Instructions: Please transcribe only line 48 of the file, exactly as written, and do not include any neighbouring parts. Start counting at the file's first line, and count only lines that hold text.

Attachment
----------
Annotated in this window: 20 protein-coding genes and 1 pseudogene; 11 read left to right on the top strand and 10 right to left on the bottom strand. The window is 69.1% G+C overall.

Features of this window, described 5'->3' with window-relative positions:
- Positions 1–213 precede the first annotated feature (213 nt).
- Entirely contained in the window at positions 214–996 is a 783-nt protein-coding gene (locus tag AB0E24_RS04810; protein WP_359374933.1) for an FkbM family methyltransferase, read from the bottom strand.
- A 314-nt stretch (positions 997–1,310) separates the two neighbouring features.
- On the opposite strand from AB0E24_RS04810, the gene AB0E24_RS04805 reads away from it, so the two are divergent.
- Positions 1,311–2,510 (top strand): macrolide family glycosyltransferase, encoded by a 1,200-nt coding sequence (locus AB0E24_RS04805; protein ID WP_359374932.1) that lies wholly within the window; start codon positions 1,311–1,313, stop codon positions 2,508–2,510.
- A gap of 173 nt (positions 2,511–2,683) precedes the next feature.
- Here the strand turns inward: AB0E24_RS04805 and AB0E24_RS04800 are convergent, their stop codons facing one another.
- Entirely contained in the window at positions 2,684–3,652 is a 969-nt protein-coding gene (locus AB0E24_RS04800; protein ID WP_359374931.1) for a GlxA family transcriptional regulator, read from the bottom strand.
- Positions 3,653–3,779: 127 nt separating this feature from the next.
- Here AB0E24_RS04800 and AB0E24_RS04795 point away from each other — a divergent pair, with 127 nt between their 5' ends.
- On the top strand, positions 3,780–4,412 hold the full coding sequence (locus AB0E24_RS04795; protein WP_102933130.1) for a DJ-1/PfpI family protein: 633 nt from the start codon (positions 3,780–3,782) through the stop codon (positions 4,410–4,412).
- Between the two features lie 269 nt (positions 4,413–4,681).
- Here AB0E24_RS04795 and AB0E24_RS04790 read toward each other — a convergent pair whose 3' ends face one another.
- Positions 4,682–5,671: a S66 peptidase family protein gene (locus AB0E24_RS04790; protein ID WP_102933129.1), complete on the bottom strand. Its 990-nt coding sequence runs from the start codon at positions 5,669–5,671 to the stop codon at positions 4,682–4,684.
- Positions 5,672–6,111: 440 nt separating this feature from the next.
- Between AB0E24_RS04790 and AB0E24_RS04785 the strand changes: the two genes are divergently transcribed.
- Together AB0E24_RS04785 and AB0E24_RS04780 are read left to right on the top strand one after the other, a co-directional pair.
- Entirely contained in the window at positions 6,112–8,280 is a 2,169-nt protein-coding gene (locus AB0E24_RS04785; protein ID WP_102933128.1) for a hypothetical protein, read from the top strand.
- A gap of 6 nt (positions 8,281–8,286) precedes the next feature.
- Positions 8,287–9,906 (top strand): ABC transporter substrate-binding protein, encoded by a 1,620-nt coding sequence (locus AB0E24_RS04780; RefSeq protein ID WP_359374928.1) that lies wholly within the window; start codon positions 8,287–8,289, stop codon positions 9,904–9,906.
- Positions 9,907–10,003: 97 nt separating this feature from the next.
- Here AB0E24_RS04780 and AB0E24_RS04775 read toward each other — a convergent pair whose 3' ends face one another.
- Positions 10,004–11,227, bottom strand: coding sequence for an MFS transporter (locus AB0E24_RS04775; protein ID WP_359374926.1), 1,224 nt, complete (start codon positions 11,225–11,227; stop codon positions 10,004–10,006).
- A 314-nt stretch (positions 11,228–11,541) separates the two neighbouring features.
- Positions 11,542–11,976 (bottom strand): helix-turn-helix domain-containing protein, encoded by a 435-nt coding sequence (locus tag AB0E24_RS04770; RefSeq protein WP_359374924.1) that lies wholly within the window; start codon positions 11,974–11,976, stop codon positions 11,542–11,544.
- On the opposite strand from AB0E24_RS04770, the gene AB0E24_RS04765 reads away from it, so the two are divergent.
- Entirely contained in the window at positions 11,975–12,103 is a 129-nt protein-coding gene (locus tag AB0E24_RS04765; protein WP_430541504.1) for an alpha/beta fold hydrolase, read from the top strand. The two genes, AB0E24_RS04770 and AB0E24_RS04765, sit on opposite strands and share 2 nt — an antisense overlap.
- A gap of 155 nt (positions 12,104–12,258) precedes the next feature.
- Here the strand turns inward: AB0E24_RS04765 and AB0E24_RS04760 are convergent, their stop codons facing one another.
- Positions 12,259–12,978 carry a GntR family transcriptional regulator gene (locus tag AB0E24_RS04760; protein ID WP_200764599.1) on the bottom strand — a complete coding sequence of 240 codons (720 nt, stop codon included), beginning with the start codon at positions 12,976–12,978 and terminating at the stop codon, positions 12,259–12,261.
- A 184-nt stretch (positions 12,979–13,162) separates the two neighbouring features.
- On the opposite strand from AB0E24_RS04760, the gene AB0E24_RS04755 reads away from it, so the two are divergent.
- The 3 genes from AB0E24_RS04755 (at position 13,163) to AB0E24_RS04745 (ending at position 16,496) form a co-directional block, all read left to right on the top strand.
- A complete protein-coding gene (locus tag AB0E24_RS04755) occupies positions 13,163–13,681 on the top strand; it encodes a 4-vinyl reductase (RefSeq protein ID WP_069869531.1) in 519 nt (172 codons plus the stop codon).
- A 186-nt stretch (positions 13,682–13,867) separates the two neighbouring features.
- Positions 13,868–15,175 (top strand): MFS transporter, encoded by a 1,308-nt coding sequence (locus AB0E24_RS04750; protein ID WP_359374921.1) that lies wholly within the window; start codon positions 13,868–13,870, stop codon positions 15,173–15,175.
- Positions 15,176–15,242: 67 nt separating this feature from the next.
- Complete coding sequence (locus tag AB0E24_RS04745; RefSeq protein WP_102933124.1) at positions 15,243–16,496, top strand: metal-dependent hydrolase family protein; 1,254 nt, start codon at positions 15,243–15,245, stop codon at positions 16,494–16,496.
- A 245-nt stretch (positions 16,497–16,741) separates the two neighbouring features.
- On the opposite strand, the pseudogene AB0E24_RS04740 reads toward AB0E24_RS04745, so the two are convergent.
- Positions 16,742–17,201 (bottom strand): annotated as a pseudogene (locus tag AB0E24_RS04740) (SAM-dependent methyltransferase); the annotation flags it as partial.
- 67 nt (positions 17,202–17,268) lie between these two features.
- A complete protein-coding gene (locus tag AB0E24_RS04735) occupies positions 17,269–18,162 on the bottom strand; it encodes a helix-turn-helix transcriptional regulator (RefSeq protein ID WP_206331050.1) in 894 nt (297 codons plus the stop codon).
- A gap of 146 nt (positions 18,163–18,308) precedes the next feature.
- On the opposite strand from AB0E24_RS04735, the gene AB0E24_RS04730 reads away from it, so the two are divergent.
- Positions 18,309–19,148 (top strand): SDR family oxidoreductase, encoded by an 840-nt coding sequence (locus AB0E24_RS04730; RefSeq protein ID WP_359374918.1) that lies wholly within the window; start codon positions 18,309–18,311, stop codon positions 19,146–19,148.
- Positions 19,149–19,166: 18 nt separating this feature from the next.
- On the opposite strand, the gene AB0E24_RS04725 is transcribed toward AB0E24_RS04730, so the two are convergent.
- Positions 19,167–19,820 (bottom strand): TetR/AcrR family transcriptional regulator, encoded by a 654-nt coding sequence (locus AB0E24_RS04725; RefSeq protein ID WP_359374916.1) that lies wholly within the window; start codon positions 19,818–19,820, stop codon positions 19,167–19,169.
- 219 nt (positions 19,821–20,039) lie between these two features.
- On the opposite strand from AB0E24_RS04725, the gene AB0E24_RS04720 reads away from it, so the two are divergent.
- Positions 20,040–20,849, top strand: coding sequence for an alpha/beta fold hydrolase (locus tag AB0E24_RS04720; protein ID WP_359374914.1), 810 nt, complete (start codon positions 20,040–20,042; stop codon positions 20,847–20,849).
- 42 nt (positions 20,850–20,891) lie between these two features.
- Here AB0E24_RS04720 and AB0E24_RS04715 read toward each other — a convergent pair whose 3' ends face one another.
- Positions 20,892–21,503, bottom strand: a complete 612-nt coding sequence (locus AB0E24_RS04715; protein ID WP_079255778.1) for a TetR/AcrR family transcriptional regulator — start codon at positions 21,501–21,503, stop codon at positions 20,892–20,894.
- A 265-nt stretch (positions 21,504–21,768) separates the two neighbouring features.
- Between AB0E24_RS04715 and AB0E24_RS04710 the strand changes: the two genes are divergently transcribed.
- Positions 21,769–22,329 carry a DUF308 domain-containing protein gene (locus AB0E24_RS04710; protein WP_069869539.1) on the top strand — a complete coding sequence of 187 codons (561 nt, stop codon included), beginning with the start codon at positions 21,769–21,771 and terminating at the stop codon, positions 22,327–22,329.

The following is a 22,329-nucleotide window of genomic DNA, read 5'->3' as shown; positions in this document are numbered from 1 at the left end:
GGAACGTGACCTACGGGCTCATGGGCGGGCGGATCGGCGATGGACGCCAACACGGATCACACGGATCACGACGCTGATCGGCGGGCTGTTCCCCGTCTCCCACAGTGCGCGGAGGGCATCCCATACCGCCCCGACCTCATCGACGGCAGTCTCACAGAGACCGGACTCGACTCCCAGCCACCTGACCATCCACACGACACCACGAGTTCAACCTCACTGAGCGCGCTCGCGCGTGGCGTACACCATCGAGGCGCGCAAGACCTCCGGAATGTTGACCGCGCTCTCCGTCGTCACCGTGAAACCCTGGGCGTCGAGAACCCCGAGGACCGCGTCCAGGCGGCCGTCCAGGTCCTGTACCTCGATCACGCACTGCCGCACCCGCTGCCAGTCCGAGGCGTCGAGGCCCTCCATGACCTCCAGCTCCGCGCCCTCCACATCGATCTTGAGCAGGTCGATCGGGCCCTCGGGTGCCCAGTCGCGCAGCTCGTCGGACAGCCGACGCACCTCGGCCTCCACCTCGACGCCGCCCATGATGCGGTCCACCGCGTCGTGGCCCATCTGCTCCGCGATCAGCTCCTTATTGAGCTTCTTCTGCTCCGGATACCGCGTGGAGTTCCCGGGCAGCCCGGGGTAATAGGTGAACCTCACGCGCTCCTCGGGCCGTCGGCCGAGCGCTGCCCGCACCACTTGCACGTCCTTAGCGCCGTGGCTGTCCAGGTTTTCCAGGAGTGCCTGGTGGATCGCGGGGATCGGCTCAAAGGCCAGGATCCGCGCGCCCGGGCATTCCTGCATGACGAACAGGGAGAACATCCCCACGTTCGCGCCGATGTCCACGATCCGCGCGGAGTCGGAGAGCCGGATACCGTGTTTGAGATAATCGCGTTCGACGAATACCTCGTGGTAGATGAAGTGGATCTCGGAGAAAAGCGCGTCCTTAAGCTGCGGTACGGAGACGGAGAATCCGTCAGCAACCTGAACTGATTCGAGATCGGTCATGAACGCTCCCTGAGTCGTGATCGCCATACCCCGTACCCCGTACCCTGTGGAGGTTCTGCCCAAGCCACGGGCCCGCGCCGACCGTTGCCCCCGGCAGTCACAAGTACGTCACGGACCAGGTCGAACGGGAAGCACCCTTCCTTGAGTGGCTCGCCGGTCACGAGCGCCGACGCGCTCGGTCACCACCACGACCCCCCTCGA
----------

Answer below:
- Positions 18,309–19,148 (top strand): SDR family oxidoreductase, encoded by an 840-nt coding sequence (locus AB0E24_RS04730; RefSeq protein ID WP_359374918.1) that lies wholly within the window; start codon positions 18,309–18,311, stop codon positions 19,146–19,148.